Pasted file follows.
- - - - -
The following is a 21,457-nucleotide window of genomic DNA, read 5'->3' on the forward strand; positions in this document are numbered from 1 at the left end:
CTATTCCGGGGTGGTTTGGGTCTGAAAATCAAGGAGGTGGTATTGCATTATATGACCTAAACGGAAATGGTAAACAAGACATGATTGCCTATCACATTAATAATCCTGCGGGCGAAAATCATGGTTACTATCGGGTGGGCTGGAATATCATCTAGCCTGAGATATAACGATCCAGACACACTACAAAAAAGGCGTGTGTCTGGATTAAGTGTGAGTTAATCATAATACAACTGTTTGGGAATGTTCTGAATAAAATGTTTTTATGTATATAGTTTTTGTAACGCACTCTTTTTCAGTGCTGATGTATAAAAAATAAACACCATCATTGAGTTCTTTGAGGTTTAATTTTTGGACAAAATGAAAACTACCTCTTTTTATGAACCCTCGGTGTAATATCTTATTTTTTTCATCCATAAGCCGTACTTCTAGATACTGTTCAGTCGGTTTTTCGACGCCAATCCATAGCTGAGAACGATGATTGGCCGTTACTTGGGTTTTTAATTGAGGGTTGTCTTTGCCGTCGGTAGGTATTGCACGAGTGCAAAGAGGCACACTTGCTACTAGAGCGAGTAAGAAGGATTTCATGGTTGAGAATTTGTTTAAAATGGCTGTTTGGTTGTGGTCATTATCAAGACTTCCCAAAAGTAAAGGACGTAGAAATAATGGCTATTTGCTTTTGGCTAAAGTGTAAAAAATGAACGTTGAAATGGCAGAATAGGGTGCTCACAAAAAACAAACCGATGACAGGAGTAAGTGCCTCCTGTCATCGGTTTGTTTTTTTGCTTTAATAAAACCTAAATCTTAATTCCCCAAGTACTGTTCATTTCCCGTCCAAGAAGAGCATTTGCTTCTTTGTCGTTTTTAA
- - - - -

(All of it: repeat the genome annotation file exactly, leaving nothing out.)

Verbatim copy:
The following is a 21,457-nucleotide window of genomic DNA, read 5'->3' on the forward strand; positions in this document are numbered from 1 at the left end:
CTATTCCGGGGTGGTTTGGGTCTGAAAATCAAGGAGGTGGTATTGCATTATATGACCTAAACGGAAATGGTAAACAAGACATGATTGCCTATCACATTAATAATCCTGCGGGCGAAAATCATGGTTACTATCGGGTGGGCTGGAATATCATCTAGCCTGAGATATAACGATCCAGACACACTACAAAAAAGGCGTGTGTCTGGATTAAGTGTGAGTTAATCATAATACAACTGTTTGGGAATGTTCTGAATAAAATGTTTTTATGTATATAGTTTTTGTAACGCACTCTTTTTCAGTGCTGATGTATAAAAAATAAACACCATCATTGAGTTCTTTGAGGTTTAATTTTTGGACAAAATGAAAACTACCTCTTTTTATGAACCCTCGGTGTAATATCTTATTTTTTTCATCCATAAGCCGTACTTCTAGATACTGTTCAGTCGGTTTTTCGACGCCAATCCATAGCTGAGAACGATGATTGGCCGTTACTTGGGTTTTTAATTGAGGGTTGTCTTTGCCGTCGGTAGGTATTGCACGAGTGCAAAGAGGCACACTTGCTACTAGAGCGAGTAAGAAGGATTTCATGGTTGAGAATTTGTTTAAAATGGCTGTTTGGTTGTGGTCATTATCAAGACTTCCCAAAAGTAAAGGACGTAGAAATAATGGCTATTTGCTTTTGGCTAAAGTGTAAAAAATGAACGTTGAAATGGCAGAATAGGGTGCTCACAAAAAACAAACCGATGACAGGAGTAAGTGCCTCCTGTCATCGGTTTGTTTTTTTGCTTTAATAAAACCTAAATCTTAATTCCCCAAGTACTGTTCATTTCCCGTCCAAGAAGAGCATTTGCTTCTTTGTCGTTTTTAA